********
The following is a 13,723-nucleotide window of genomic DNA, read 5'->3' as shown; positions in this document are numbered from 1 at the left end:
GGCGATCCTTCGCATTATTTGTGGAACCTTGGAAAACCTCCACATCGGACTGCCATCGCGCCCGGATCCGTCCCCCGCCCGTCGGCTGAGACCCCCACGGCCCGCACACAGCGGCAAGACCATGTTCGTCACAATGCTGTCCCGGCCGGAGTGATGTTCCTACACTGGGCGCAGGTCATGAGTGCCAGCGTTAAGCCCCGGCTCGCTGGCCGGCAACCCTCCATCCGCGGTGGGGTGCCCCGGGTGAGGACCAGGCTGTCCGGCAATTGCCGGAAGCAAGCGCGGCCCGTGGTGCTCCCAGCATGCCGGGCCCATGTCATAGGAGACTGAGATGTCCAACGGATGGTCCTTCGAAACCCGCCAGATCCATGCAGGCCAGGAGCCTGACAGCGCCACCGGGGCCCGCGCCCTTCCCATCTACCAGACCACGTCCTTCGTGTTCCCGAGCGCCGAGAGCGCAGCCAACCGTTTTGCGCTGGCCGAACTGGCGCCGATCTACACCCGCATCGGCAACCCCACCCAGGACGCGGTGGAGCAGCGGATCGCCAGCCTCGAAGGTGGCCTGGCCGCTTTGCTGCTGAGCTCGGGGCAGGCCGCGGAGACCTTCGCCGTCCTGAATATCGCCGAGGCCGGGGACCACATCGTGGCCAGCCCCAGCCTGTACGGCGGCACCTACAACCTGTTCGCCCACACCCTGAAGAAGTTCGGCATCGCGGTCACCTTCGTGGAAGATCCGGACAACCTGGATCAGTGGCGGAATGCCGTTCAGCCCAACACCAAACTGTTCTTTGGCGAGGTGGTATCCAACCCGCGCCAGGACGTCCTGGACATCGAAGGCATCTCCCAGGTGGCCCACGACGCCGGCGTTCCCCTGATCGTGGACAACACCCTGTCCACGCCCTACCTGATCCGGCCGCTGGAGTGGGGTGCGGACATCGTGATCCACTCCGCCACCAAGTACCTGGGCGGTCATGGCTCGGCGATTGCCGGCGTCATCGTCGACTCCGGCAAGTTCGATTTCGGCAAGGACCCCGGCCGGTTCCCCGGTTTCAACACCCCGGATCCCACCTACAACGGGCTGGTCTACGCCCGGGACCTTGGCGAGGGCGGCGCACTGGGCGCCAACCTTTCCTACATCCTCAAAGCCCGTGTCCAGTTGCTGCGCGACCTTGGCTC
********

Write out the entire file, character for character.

The following is a 13,723-nucleotide window of genomic DNA, read 5'->3' as shown; positions in this document are numbered from 1 at the left end:
GGCGATCCTTCGCATTATTTGTGGAACCTTGGAAAACCTCCACATCGGACTGCCATCGCGCCCGGATCCGTCCCCCGCCCGTCGGCTGAGACCCCCACGGCCCGCACACAGCGGCAAGACCATGTTCGTCACAATGCTGTCCCGGCCGGAGTGATGTTCCTACACTGGGCGCAGGTCATGAGTGCCAGCGTTAAGCCCCGGCTCGCTGGCCGGCAACCCTCCATCCGCGGTGGGGTGCCCCGGGTGAGGACCAGGCTGTCCGGCAATTGCCGGAAGCAAGCGCGGCCCGTGGTGCTCCCAGCATGCCGGGCCCATGTCATAGGAGACTGAGATGTCCAACGGATGGTCCTTCGAAACCCGCCAGATCCATGCAGGCCAGGAGCCTGACAGCGCCACCGGGGCCCGCGCCCTTCCCATCTACCAGACCACGTCCTTCGTGTTCCCGAGCGCCGAGAGCGCAGCCAACCGTTTTGCGCTGGCCGAACTGGCGCCGATCTACACCCGCATCGGCAACCCCACCCAGGACGCGGTGGAGCAGCGGATCGCCAGCCTCGAAGGTGGCCTGGCCGCTTTGCTGCTGAGCTCGGGGCAGGCCGCGGAGACCTTCGCCGTCCTGAATATCGCCGAGGCCGGGGACCACATCGTGGCCAGCCCCAGCCTGTACGGCGGCACCTACAACCTGTTCGCCCACACCCTGAAGAAGTTCGGCATCGCGGTCACCTTCGTGGAAGATCCGGACAACCTGGATCAGTGGCGGAATGCCGTTCAGCCCAACACCAAACTGTTCTTTGGCGAGGTGGTATCCAACCCGCGCCAGGACGTCCTGGACATCGAAGGCATCTCCCAGGTGGCCCACGACGCCGGCGTTCCCCTGATCGTGGACAACACCCTGTCCACGCCCTACCTGATCCGGCCGCTGGAGTGGGGTGCGGACATCGTGATCCACTCCGCCACCAAGTACCTGGGCGGTCATGGCTCGGCGATTGCCGGCGTCATCGTCGACTCCGGCAAGTTCGATTTCGGCAAGGACCCCGGCCGGTTCCCCGGTTTCAACACCCCGGATCCCACCTACAACGGGCTGGTCTACGCCCGGGACCTTGGCGAGGGCGGCGCACTGGGCGCCAACCTTTCCTACATCCTCAAAGCCCGTGTCCAGTTGCTGCGCGACCTTGGCTC